Confessions of a Difficult Person

There are three library books in my house right now that I did not order and hopefully were not taken out in order to deal with me. Once I reveal the titles you will know whereof my trepidation lies. The first is called “Powerful Phrases for Dealing with Difficult People” by Renee Evenson. The real kicker is in the description of the book: “Over 325 ready-to use words and phrases for working with challenging personalities.” Okay, I will fess up—I am a challenging personality (sometimes), but I like to think I keep most of my lesser agreeable traits under wraps (most of the time).

The second book is called “Dealing with Difficult People” and it brags that it is the revised edition of an international best seller. I am denoting a theme here and the word of the day seems to be “difficult”. Written by Roberta ta Cava this book says that it helps one deal with “nasty” people of various varieties. I may have my nasty moments, but on the whole I am generally pretty nice. So hopefully this book is not aimed at me (specifically).

Number three is called “Perfect Phrases for Dealing with Difficult People” by Susan F. Benjamin. (Aside number 1: I am wondering here if there is any coincidence in the fact that all three authors are women.) Anyway, Susan provides only “hundreds of (as opposed to Renee’s 325) ready-to-use phrases for handling conflict, confrontations, and challenging personalities.” Am wondering if I should be a little disquieted here, but am sure that my minor flaws are not worthy of three (count them: three!) books about difficult people.

In case I forgot to mention it, these three books were taken out of the library by my husband. He has been known to comment on my “delicate sensibilities” in the past when I have amusingly annoyed him, and the used the phrase “You can always tell a Harvard woman but you can’t tell her much” (changing the gender but not the meaning) when I have not particularly charmed him with my wily ways.

(Aside number 2: My youngest son has a whole different take on the books. Tyler saw them on the dining room table and during a conversation he was having with his older brother (which I overheard) he said “Look Adam, Dad got these books to figure out how to deal with you.” You gotta love sibling jesting.)

We have all come upon “challenging personalities”, and we all have our ways of dealing with their particular propensities. I must admit that adding a few key phrases to my repertoire might not be such a bad thing, on those rare occasions when I believe something should be dealt with in a manner other than hiding my head in the sand (by the way this idiom about the maligned ostrich has been proven incorrect but I still like it).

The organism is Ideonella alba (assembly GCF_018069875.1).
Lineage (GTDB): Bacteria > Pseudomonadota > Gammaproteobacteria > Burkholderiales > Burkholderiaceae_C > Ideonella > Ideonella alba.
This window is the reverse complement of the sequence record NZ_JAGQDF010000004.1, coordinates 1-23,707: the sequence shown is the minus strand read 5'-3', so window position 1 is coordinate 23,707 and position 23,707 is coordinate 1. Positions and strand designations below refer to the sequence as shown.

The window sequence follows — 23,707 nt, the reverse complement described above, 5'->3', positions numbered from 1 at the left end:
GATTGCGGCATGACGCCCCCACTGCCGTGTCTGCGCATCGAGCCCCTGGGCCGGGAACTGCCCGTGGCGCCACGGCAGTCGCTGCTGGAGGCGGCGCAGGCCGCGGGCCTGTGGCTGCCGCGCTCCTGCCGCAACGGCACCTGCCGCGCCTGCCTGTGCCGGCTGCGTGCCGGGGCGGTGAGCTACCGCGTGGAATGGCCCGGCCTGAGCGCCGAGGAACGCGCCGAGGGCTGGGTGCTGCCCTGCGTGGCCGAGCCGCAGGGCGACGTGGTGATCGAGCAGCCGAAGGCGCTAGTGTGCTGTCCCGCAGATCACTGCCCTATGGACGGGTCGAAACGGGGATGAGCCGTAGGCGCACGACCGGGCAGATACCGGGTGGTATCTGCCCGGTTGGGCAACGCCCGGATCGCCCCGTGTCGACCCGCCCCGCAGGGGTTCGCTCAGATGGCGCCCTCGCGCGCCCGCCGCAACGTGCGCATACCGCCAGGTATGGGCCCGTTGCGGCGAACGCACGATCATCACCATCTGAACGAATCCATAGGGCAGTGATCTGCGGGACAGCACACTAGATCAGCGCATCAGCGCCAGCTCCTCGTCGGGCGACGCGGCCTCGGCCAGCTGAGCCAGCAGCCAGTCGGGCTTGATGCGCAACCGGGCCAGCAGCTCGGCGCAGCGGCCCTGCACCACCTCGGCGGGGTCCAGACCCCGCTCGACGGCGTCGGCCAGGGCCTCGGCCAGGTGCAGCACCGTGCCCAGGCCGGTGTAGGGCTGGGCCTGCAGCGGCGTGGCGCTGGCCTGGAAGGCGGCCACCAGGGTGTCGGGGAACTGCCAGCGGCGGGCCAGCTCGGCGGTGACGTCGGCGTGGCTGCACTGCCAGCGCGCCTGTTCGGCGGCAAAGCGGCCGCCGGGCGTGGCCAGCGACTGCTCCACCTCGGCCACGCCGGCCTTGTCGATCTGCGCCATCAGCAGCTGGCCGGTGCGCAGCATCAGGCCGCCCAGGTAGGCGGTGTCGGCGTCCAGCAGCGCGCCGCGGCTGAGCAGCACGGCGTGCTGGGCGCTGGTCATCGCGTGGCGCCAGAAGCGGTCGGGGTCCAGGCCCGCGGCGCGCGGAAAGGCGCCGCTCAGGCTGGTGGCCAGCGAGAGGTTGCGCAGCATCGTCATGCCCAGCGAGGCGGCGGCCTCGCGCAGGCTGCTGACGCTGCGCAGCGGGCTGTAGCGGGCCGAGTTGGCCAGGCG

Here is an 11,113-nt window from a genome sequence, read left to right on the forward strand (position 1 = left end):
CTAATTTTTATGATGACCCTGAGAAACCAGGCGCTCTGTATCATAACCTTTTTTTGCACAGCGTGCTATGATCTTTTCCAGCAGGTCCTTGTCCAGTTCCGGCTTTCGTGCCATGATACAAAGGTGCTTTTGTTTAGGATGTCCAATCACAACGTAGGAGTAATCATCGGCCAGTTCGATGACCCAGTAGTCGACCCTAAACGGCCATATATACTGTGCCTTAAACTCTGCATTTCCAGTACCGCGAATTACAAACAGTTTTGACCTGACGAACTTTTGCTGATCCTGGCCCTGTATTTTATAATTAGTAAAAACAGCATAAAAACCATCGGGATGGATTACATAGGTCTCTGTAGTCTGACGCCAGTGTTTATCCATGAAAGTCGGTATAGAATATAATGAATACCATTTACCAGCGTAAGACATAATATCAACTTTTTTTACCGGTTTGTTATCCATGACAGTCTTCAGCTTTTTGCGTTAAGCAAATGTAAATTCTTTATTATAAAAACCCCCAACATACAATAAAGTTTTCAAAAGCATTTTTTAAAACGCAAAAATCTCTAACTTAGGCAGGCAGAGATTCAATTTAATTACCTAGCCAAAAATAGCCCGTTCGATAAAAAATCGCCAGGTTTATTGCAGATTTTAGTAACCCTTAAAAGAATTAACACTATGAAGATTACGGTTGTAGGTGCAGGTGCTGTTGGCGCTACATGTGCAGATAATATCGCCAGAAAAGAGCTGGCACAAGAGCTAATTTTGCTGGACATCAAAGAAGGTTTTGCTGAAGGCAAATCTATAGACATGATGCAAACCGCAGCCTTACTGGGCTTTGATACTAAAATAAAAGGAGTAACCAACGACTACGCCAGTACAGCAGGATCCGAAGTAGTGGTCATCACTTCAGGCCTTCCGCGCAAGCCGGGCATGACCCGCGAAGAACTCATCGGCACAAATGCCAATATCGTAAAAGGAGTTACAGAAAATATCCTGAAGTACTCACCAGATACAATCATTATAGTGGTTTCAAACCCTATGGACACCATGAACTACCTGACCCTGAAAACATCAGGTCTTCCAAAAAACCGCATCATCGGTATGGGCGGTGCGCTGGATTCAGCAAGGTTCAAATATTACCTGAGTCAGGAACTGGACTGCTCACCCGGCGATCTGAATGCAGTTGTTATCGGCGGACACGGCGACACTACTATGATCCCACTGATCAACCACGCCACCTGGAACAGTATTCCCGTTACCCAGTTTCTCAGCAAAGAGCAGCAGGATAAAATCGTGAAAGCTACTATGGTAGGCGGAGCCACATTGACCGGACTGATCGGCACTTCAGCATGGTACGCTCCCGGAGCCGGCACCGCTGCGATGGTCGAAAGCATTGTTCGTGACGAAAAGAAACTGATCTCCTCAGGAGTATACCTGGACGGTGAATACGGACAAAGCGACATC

Susan of “Perfect Phases…” believes that “constant complainers ranks as one of (our) most formidable foes” and suggests these six phrases to counteract or balance their discontent. She says that first you should show you are listening (and I am sure not rolling your eyes helps with the sincerity), then you should utter one of these phrases:

1. Thanks for letting me know your impression.
2. I appreciate your input.
3. I understand what you mean.
4. I was not aware that you saw the situation that way.
5. That’s an interesting way of seeing the situation. (Love this one as it uses one of my favourite words, “interesting” in a way that seems innocuous but is not.)
6. Thanks for giving me your take on that matter.

Now, I don’t know about you, but I know that if I were the complainer in question here, I would not be satisfied with any of the six responses. I would know I was being patronized and also that my concerns were being given short shrift. But wait, Susan does not leave it there—she says that after uttering one of these phrases you validate the points made (by the complainer) and discuss ways of addressing the issues brought up by either saying that you will meet with someone who can do something about the complaint or offer to look into the matter further. Personally I think you should just skip to this step and leave out the phrases she suggests to mollify the complainer. I find them a bit demeaning and they would not put me in the mood for the important part of the conversation, which is doing something solid about the complaint. Just saying………

Okay, so maybe I am a difficult person.

Are you a difficult person?

Published in: on August 20, 2015 at 2:18 pm  Comments (7)  

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7 CommentsLeave a comment

  1. heh-heh…there’s only one answer to that: ‘of course!’ 😉

  2. I don’t think a difficult person always know if they are or not. I think I am difficult for some people to understand and so in that respect I guess I am… It is interesting to think of the various phrases we say when we meet someone who is confrontational or ‘difficult’ Diane

  3. I enjoyed reading this post. I like to think that I am not a difficult person but I am sure my loved ones may tell you otherwise 🙂 Especially since I have arrived in the lovely stage of life referred to as menopause!

  4. Getting to a stage in my life where I avoid difficult people…..can’t always, especially if it is a client, but life is too short to deal with ” difficult” by choice. Btw Lou, you’re far from difficult.

  5. You’re not difficult. You’re awesome :). As for me, yes I make life interesting (real meaning – I can be difficult).

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